Culinary Club adds Gardening to Keep Students Engaged

Cecilia Araiza has been working in school nutrition for more than two decades, innovating new ways to keep students engaged outside the cafeteria with nutrition education opportunities. When the resurgence of the pandemic halted her Madison Park Middle School (AZ) Culinary Club from being able to use the kitchen for its hands-on learning experiences, Araiza had the idea to take things outside with a gardening component for the weekly after-school program. 

“Arizona has a great climate this time of year for growing,” said Araiza, Nutrition Manager at Madison Middle School. “So we chose lettuce, radishes, carrots, zucchini and mint, all plants which are easy to grow.”  The students planted the seeds in garden beds at the school at the beginning of February and watched the plants sprout. Taking care of the plants was the students’ responsibility, they would water the gardens during their recess time.

Students planting vegetables

By adding a gardening component to the Culinary Club, students are able to see how easy it can be to grow foods, even in their backyards. Earlier this month, some of the crops were ready to be harvested and with loosened pandemic restrictions, the students could once again go indoors. They learned to make roasted vegetables and lettuce wraps from the crops they grew. Araiza also showed the students how to make infused mint water. 

“This is my fourth year doing the Culinary Club…one of the most rewarding parts of this program is seeing the progress students made from the start of the school year to the finish. Some of the kids start with no knowledge of measuring and by the end of the year it becomes second nature to them.”  The Culinary Club is open to 18 fifth through eighth grade students at Madison Park Middle School.

The after-school program is a partnership with the Maricopa County Department of Public Health.  The department’s Community Dietitian, Andrea Zechmann, helps teach lessons during club meetings. 

“We use the Food Smarts Curriculum through Leah’s Pantry, it provides us with weekly lesson plans including knife skills, the importance of eating the rainbow and food safety information,” said Andrea Zechmann, Maricopa County Department of Health.

Utilizing the U.S. Department of Agriculture SNAP-ED Connection program, Maricopa Department of Public Health is able to purchase supplies needed for the club, including electric mixers and muffin pans for each student. During the school year, students are given their own set of measuring cups and spoons as well as cookbooks, aprons and potholders to take home at the end of the year.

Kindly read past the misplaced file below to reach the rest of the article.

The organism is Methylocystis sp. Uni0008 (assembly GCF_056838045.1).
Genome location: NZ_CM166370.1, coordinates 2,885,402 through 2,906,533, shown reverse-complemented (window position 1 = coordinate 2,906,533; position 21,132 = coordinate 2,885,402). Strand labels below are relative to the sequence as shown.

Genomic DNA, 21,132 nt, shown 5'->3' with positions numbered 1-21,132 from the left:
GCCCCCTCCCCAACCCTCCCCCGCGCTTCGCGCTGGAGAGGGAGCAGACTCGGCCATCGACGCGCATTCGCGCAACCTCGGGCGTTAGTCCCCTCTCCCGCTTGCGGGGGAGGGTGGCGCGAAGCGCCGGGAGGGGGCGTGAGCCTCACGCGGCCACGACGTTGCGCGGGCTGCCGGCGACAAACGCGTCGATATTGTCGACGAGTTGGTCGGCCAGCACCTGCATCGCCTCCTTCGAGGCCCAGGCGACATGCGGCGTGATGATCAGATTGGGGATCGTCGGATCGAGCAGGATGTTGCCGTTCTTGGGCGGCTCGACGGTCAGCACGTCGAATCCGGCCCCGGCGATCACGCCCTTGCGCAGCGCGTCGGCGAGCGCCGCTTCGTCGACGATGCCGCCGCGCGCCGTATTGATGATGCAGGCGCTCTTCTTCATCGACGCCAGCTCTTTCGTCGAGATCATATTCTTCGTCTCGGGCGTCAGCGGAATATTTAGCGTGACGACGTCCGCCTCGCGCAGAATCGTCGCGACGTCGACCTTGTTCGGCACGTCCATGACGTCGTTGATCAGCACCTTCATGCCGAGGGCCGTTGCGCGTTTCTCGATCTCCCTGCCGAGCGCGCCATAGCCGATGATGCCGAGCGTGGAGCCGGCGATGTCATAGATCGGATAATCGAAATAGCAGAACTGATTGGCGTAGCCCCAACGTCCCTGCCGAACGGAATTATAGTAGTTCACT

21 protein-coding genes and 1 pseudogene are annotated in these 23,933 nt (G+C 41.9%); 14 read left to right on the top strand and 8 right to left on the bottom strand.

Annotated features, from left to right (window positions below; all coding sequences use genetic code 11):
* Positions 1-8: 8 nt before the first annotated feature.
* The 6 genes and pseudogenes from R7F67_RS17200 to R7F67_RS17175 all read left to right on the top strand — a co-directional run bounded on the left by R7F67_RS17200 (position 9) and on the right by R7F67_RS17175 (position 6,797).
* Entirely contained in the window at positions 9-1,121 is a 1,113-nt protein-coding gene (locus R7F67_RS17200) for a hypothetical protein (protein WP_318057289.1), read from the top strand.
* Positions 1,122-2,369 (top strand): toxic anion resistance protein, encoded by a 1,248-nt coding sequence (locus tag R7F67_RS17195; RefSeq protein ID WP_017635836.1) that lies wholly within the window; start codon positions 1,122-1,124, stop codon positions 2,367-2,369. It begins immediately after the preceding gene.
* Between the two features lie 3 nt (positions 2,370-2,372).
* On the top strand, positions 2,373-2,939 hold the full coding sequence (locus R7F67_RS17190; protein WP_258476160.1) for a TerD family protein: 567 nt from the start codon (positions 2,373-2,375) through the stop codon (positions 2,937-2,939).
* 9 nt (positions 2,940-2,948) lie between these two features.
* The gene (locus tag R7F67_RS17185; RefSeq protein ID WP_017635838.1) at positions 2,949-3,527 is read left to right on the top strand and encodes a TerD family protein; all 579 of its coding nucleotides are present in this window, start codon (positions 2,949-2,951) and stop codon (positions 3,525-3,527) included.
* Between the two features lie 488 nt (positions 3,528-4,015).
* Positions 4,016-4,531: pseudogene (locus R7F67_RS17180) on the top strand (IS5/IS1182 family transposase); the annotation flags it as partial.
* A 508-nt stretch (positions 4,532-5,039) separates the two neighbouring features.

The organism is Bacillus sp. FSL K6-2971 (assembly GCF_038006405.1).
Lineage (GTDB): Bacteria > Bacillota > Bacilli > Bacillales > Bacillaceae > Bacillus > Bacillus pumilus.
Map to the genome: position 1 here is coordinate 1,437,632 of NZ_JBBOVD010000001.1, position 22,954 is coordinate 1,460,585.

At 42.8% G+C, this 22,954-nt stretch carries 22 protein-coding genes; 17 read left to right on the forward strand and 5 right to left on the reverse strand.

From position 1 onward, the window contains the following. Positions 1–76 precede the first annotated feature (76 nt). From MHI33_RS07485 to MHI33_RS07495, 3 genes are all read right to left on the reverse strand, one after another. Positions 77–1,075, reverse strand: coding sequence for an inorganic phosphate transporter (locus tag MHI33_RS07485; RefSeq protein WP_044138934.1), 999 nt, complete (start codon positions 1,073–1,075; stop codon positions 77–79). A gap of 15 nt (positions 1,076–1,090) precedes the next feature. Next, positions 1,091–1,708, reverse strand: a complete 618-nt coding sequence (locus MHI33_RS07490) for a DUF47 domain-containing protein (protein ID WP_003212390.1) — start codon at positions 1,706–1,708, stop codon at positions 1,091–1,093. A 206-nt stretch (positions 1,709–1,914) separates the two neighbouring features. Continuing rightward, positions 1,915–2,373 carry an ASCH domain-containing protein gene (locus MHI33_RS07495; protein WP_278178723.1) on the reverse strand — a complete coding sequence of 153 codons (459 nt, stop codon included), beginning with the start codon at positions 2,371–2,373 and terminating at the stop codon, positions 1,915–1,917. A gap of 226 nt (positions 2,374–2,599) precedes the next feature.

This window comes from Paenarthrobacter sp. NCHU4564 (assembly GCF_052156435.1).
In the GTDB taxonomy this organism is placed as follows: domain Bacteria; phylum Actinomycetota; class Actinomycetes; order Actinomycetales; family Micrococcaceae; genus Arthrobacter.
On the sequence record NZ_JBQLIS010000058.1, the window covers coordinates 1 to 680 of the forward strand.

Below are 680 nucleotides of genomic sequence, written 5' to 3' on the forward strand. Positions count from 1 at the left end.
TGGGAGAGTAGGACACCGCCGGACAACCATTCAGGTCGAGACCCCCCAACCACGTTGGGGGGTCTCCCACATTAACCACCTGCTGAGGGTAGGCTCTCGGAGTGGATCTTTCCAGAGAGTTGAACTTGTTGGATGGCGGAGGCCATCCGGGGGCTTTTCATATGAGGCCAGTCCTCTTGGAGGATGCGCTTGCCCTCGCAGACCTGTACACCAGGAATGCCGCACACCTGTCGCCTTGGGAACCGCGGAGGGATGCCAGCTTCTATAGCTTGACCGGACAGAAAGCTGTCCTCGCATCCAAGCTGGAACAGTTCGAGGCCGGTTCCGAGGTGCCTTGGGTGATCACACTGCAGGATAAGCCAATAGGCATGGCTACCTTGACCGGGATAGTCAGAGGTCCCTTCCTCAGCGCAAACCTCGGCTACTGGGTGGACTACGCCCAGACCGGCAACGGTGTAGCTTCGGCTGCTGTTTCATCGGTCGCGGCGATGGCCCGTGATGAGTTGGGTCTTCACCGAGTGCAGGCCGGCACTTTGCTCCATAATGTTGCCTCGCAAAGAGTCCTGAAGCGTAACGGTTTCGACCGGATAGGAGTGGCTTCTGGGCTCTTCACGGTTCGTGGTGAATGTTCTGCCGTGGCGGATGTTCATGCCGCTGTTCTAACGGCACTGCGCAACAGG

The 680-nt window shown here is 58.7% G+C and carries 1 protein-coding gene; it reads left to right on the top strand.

“The kids get really excited about making food to bring home to their families,” said Zechmann.  The Madison School District is located near downtown Phoenix and Zechmann says many of the families are dealing with food insecurity at home.

The Culinary Club tries to introduce new foods to the students each week. The students have learned how to make macaroni and cheese, cookies, chicken pot pie and cauliflower pizza crust.

“We were making fajitas and I could tell the costs of the ingredients to make them at home was going through the students’ minds,” said Zechmann. “So we talked about what they could use as substitutions when making the recipe at home for their families, if they don’t have fresh vegetables they can make the same recipe with frozen vegetables.”

The gardens at Madison Park MS

Araiza says the Culinary Club has been so well received in the community that she is often asked why other schools in the district don’t offer it. She has even had students tell her they want to become chefs after taking part.

“I wish more school nutrition managers would get involved to teach culinary classes and gardening clubs because it is so rewarding,” said Araiza. “It creates a good bond with the parents in the community and gives me a chance to communicate with them.” 

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